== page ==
The 16-megapixel primary rear sensor gets PDAF and a f/1.8 aperture lens, but there’s no optical stabilisation (OIS). Just like the P20 Pro, the Nova 3 has the ability to recognise objects and scenes and will automatically enhance colours and set the exposure accordingly. This didn’t always work in our favour as the AI program had a tendency to oversaturate colours like greens, which makes scenes look unnatural at times. Thankfully, Huawei has now added an option in the gallery that lets you turn off AI enhancement if you don’t like it.

Tap for full size samples of Huawei Nova 3

 

In daylight, landscape shots have good detail and colours, and the camera app is able to detect a number of scenes and objects well. The post-processing algorithms though are too aggressive with sharpening, which often ends up distorting edges around objects. Macros turn out well too, but again, the over-sharpening can make finer details in close-ups, such as flowers, appear blurry. At night, autofocus is a bit slow, and due to the lack of OIS, you need to be extra steady, or images end up having slight motion blur.

There’s a second 24-megapixel monochrome sensor with an f/1.8 aperture lens as well, which captures detailed black-and-white shots. Focusing isn’t as quick as with the main sensor even under good light, and this sensor is also used for gauging depth for portrait shots. In portrait mode, you can change the type of lighting (just like on the iPhone X), add beautification, and tweak the depth effect. The results are decent with good edge detection. You can use Aperture mode if you want to adjust the level of bokeh.

Tap for full size samples of Huawei Nova 3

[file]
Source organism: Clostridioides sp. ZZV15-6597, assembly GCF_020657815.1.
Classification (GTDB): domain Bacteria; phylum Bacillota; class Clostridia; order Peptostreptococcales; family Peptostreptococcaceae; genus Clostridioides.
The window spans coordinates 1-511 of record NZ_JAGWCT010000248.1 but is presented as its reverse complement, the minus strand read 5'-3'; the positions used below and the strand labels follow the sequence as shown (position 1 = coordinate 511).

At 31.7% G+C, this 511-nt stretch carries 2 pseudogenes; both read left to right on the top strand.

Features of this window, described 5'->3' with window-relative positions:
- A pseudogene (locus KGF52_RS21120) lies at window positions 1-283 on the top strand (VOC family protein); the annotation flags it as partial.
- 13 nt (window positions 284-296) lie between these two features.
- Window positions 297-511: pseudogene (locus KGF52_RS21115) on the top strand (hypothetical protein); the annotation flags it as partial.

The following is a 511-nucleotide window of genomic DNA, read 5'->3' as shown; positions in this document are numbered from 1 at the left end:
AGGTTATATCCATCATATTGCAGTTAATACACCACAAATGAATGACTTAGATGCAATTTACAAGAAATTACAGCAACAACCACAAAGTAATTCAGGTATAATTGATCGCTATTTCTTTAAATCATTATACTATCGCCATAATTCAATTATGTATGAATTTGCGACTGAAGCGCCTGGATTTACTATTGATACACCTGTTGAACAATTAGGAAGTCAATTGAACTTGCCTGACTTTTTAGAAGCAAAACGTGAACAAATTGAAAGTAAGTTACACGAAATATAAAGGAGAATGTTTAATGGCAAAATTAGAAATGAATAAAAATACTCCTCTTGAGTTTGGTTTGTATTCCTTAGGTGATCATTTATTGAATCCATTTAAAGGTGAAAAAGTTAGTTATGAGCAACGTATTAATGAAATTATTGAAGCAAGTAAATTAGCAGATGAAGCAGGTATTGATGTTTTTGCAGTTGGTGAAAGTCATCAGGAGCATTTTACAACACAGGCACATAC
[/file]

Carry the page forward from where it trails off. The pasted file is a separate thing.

The Nova 3 has a 24-megapixel selfie camera along with a 2-megapixel sensor for depth data. The AI feature works for selfies too, and portrait mode is once again handled decently. One cool feature that’s exclusive to the selfie camera is the HDR Pro toggle. This prevents bright backgrounds from looking overexposed, and it works really well. The front camera also shoots 1080p video at 60fps. The cinematic portrait mode lets you shoot stills with a 21:9 aspect ratio but without AI enhancements.

The phone can shoot up to 4K resolution video at 30fps (limited to 10 minutes per clip) but you don’t get any sort of stabilisation, even at lower resolutions such as 1080p. The lack of electronic stabilisation means that videos end up shaky if you’re moving about. Huawei tells Gadgets 360 that it is working on adding this feature via a software update soon. Video quality is good during the day but is pretty average in low light. The camera also has some trouble locking focus when you move about, forcing you to tap-to-focus every now and then. You can also shoot short bursts of 480fps slow-motion video, but the quality is quite average.

The AR Lens shooting mode lets you play around with different props for your face and the background. Huawei also has its own version of Apple’s Animoji, called 3D Qmoji. You can choose from six different characters but you can’t create a Qmoji of yourself. It works well, but without a dot projector, it’s nowhere near as accurate as Apple’s implementation.